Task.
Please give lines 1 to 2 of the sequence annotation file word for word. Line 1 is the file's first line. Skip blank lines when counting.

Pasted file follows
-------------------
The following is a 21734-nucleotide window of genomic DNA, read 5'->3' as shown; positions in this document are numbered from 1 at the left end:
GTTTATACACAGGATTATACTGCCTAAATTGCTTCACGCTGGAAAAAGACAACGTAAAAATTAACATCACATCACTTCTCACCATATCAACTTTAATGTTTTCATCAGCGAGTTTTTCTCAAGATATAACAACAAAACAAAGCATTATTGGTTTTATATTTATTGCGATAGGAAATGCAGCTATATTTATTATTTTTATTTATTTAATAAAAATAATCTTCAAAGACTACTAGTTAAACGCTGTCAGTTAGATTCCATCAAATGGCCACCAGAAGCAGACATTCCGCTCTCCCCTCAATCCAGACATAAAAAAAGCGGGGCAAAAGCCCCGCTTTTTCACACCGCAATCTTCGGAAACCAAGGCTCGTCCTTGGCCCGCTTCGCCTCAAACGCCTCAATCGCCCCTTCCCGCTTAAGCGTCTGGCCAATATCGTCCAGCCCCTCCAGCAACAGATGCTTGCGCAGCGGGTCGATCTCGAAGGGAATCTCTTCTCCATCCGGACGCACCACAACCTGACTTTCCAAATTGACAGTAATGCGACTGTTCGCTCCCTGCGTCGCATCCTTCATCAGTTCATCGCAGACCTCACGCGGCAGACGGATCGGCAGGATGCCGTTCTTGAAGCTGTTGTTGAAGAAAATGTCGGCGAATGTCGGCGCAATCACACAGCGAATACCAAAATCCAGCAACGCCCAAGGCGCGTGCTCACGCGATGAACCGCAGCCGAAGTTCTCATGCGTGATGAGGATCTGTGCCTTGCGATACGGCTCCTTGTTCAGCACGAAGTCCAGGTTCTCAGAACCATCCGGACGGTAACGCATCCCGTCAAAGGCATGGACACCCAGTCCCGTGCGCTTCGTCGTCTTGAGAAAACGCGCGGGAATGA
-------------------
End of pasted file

The following is a 21734-nucleotide window of genomic DNA, read 5'->3' as shown; positions in this document are numbered from 1 at the left end:
GTTTATACACAGGATTATACTGCCTAAATTGCTTCACGCTGGAAAAAGACAACGTAAAAATTAACATCACATCACTTCTCACCATATCAACTTTAATGTTTTCATCAGCGAGTTTTTCTCAAGATATAACAACAAAACAAAGCATTATTGGTTTTATATTTATTGCGATAGGAAATGCAGCTATATTTATTATTTTTATTTATTTAATAAAAATAATCTTCAAAGACTACTAGTTAAACGCTGTCAGTTAGATTCCATCAAATGGCCACCAGAAGCAGACATTCCGCTCTCCCCTCAATCCAGACATAAAAAAAGCGGGGCAAAAGCCCCGCTTTTTCACACCGCAATCTTCGGAAACCAAGGCTCGTCCTTGGCCCGCTTCGCCTCAAACGCCTCAATCGCCCCTTCCCGCTTAAGCGTCTGGCCAATATCGTCCAGCCCCTCCAGCAACAGATGCTTGCGCAGCGGGTCGATCTCGAAGGGAATCTCTTCTCCATCCGGACGCACCACAACCTGACTTTCCAAATTGACAGTAATGCGACTGTTCGCTCCCTGCGTCGCATCCTTCATCAGTTCATCGCAGACCTCACGCGGCAGACGGATCGGCAGGATGCCGTTCTTGAAGCTGTTGTTGAAGAAAATGTCGGCGAATGTCGGCGCAATCACACAGCGAATACCAAAATCCAGCAACGCCCAAGGCGCGTGCTCACGCGATGAACCGCAGCCGAAGTTCTCATGCGTGATGAGGATCTGTGCCTTGCGATACGGCTCCTTGTTCAGCACGAAGTCCAGGTTCTCAGAACCATCCGGACGGTAACGCATCCCGTCAAAGGCATGGACACCCAGTCCCGTGCGCTTCGTCGTCTTGAGAAAACGCGCGGGAATGA